Radiation Exposure and Dosage in Sievert Units

We all experience radiation exposure. Much of our exposure is from natural sources such as radon, cosmic sources in space, and the soil around us. The rest is from manmade sources like medical procedures, nuclear medicine, and a variety of consumer products such as smoke detectors. This chart from the EPA shows the various sources and percentages.

The reports from Japan and the Fukushima Daiichi nuclear power plant in the weeks that followed the March 2011 earthquake and nuclear disaster thrust many technical terms into the news. A term that is used very frequently is the sievert. What is it? Another link here describes the sievert.

The sievert is a unit used to derive a quantity called equivalent dose. This relates the absorbed dose in human tissue to the effective biological damage of the radiation. Not all radiation has the same biological effect, even for the same amount of absorbed dose. Equivalent dose is often expressed in terms of millionths of a sievert, or micro-sievert.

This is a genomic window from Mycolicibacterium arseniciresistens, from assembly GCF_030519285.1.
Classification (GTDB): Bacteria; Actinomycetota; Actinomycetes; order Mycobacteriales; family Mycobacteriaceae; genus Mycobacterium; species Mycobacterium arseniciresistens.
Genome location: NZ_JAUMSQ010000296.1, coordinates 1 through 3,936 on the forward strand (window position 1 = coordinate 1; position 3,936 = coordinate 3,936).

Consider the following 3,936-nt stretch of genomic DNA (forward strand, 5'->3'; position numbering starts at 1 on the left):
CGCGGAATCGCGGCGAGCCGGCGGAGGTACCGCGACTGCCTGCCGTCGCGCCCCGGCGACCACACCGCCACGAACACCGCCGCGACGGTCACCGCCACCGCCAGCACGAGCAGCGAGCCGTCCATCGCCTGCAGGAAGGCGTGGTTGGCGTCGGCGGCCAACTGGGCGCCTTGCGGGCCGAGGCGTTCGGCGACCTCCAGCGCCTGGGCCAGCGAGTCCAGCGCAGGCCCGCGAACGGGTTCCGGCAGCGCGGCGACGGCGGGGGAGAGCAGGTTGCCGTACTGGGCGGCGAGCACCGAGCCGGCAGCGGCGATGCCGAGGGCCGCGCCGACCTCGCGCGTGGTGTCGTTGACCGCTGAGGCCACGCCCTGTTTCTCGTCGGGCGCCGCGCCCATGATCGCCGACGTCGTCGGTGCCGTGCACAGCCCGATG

A unit used in defining the sievert is the Joule/kg. The kilogram (kg) is a quantity of mass of material. It is nearly equal to the mass of 2.25 pounds of ground beef. The Joule (J) is a quantity of energy. It is nearly equal to the energy needed to lift an apple from the floor back up to the kitchen counter against the force of gravity. What the sievert unit does is describe how much energy is deposited in a specific quantity of human flesh by exposure to radiation. The location and nearness of the radiation dosage to vital tissue such as reproductive or intestinal lining are factors that can determine how dangerous the dosage might be.

The deposition of 1 Joule of energy doesn’t sound like much. But, when concentrated on relatively small volumes of tissue, the odds increase for damage to cell structures or DNA genetic material. We all are exposed to radiation doses continuously. These exposures are unavoidable and are quite low in the millionths or thousandths of sieverts (micro-sieverts and milli-sieverts) ranges. Average exposure of U.S. residents from natural and man-made radiation sources is 6.2 milli-sieverts per year.

This video from the University of Nottingham presents the technical definition in understandable terms with some demonstrations of radiation measurement.

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